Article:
Edinburgh International Book Festival

The Edinburgh International Book Festival (EIBF) is a book festival that takes place in the last three weeks of August every year in Charlotte Square in the centre of Scotland’s capital city, Edinburgh. Billed as The largest festival of its kind in the world,[1] the festival hosts a concentrated flurry of cultural and political talks and debates, along with its well-established children's events programme.

Charlotte Square during the Edinburgh International Book Festival, 2013

It coincides with the Edinburgh International Festival and the Edinburgh Festival Fringe, as well as the other events that comprise the Edinburgh Festival. Nick Barley is the Director.

HistoryEdit

The first Book Festival took place in a tent in Edinburgh in 1983. Initially a biennial event, it began to be held annually in 1997. It is a large (225,000 visitors in 2015[2]) and growing international event, central to Edinburgh's acclaimed August arts celebrations. Perhaps partly as a result of this, Edinburgh was named the first UNESCO City of Literature in 2004.[3][4] The Festival in Charlotte Square was cancelled in 2020 because of the COVID-19 pandemic[5] but some events were held online.[6]

ProgrammeEdit

In 2016 there were over 800 authors and others from over 55 countries in the 17 days that the festival ran.[7] Events ranged from writing workshops, education events, panel discussions, to talks and performances by international writers, poets, playwrights, musicians, illustrators, historians and philosophers. There are events for both adults and children.
Past festivals have featured the likes of:

 
Ian Rankin and Ruth Rendell at the Edinburgh International Book Festival, 2007

Running alongside the general programme is a Children's programme. Incorporating workshops, storytelling, panel discussions, author events and book signings, the Children's programme is popular with both the public and schools alike, and is among the world's largest books and reading event for young people. It regularly attracts authors like Jacqueline Wilson, Joan Lingard, Charlie Higson and Anne Fine.

There is also an Unbound programme which takes place in the evening, with free music and spoken word events sponsored by Edinburgh Gin.

In May 2016 a pilot satellite literary event, organised by the Book Festival, took place in Falkirk called LandWords.[8] In August 2016, using the name Booked!, the Book Festival held events in three other locations in Scotland (Aberdeen, Greenock and Galashiels). This expansion was partially funded by the People's Postcode Lottery.[9]

VenueEdit

Until 2019, the Book Festival was primarily held in a set of marquees in Charlotte Square Gardens, Edinburgh, at the West End of George Street. In 2017, the event and some venues expanded into George Street, partly to cope with visitor numbers but also to reduce the festival's impact on the privately owned gardens.[10]

In 2021, the festival moved to the Edinburgh College of Art, where it is planned to stay until 2023. In May 2022, the organisers announced that the festival will move to a new permanent home in 2024, at the University of Edinburgh Futures Institute on the site of the former Royal Infirmary in Lauriston Place.[11]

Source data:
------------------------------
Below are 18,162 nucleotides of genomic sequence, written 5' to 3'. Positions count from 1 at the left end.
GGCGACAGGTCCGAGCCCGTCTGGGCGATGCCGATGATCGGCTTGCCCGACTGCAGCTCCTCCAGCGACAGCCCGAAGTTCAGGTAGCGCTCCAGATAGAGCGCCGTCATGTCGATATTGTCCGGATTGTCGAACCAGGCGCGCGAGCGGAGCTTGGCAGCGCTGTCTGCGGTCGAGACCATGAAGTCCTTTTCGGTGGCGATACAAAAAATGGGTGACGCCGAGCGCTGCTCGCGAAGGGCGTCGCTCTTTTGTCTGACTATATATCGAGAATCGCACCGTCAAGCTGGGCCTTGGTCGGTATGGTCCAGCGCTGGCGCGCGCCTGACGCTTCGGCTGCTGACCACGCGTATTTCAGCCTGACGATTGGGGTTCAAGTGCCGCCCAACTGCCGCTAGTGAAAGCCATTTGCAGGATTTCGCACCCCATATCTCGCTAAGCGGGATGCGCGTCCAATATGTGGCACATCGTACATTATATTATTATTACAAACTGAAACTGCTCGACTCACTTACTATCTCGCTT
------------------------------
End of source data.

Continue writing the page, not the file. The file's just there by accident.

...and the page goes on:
Fringe eventsEdit

As with all large and successful festivals, the Book Festival has sprouted a number of fringe events over the years. In 2004 and 2006 an event called Thirsty Lunch promoted itself as a cheap, non-establishment alternative.[12]

In 2008 there were two separate festivals running at the same time as the main Book Festival. The first was the Edinburgh Book Fringe, which held its events at the Word Power bookshop on Nicolson Street, Edinburgh.[13] The second was the West Port Book Festival, which was centred on second-hand/antiquarian bookshops in the West Port area of the city. The latter ran from 2008 until 2012.[14] Both fringe festivals provided free events and were seen as a less formal alternatives to the main festival.

See alsoEdit

ReferencesEdit

  1. ^ "Edinburgh International Book festival celebrates 30 years". BBC News. 10 August 2013. Retrieved 14 August 2016.
  2. ^ Glass, Wendy (11 September 2015). "Edinburgh International Book Festival Goes From Strength to Strength". The Scots Magazine. Retrieved 14 August 2016.
  3. ^ "The Literary City". Edinburgh City of Literature. 2016. Retrieved 14 August 2016.
  4. ^ "Edinburgh crowned the capital of literature". The Guardian. 14 October 2004. ISSN 0261-3077. Retrieved 14 August 2016.
  5. ^ Stolworthy, Jacob (1 April 2020). "Edinburgh Fringe and Festival cancelled". The Independent. Retrieved 11 November 2020.
  6. ^ Carrell, Severin (31 July 2020). "Edinburgh book festival sets up online signings as it adapts to pandemic". The Guardian. ISSN 0261-3077. Retrieved 11 November 2020.
  7. ^ "Edinburgh International Book Festival gets under way". BBC News. 13 August 2016. Retrieved 14 August 2016.
  8. ^ Miller, Phil (29 April 2016). "Landwords festival in Falkirk". Herald Scotland. Arts News. Retrieved 14 August 2016.
  9. ^ Miller, Phil (4 July 2016). "A new chapter: Edinburgh's book festival to expand across country in August". Herald Scotland. Retrieved 14 August 2016.
  10. ^ "New chapter for home of Edinburgh book festival". BBC News. 10 February 2017.
  11. ^ Williams, Martin (11 May 2022). "New chapter to begin as book festival finds permanent home". The Herald. p. 9. Retrieved 11 May 2022.
  12. ^ Burnett, Peter (2006). "Deliberately Thirsty". Textualities. Retrieved 14 August 2016.
  13. ^ "Edinburgh Book Fringe 2016". Word Power Books. 2016. Retrieved 14 August 2016.
  14. ^ "West Port Book Festival". About us. Edinburgh Books. 2016. Retrieved 14 August 2016.

External linksEdit

External linksEdit